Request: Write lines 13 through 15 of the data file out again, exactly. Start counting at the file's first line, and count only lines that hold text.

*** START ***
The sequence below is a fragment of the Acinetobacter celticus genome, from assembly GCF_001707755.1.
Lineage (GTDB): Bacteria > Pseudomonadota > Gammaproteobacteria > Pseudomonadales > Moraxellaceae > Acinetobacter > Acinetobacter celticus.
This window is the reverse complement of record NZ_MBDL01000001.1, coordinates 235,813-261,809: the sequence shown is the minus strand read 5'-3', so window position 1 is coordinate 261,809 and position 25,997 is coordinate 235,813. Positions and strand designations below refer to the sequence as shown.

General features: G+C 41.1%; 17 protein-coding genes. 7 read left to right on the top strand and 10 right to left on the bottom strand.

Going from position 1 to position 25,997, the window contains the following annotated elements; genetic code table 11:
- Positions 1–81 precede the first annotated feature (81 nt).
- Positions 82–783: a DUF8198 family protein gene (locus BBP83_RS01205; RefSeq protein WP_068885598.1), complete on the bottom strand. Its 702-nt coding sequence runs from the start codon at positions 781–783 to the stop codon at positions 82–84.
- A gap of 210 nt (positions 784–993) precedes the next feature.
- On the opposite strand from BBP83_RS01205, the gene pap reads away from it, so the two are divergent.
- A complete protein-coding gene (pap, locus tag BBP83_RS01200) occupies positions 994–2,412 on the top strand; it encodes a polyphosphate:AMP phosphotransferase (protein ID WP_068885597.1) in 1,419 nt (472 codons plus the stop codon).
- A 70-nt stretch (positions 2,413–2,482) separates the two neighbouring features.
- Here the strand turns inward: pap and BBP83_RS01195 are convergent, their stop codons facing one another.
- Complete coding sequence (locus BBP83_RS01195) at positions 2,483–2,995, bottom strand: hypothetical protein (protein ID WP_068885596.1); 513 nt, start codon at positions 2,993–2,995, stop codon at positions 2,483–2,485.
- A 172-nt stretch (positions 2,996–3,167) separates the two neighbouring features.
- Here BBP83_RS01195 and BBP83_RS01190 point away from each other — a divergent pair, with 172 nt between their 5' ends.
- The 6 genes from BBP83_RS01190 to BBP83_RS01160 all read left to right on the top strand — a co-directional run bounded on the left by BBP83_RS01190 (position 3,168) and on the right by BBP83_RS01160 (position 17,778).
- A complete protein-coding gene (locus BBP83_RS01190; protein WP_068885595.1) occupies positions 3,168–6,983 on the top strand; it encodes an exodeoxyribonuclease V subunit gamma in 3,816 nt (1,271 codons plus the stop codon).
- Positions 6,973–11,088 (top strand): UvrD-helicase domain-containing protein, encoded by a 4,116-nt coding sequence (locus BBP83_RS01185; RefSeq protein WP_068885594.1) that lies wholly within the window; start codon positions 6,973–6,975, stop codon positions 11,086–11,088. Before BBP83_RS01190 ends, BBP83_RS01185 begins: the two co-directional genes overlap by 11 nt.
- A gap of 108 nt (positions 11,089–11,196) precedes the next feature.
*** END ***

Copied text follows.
- Complete coding sequence (locus BBP83_RS01195) at positions 2,483–2,995, bottom strand: hypothetical protein (protein ID WP_068885596.1); 513 nt, start codon at positions 2,993–2,995, stop codon at positions 2,483–2,485.
- A 172-nt stretch (positions 2,996–3,167) separates the two neighbouring features.
- Here BBP83_RS01195 and BBP83_RS01190 point away from each other — a divergent pair, with 172 nt between their 5' ends.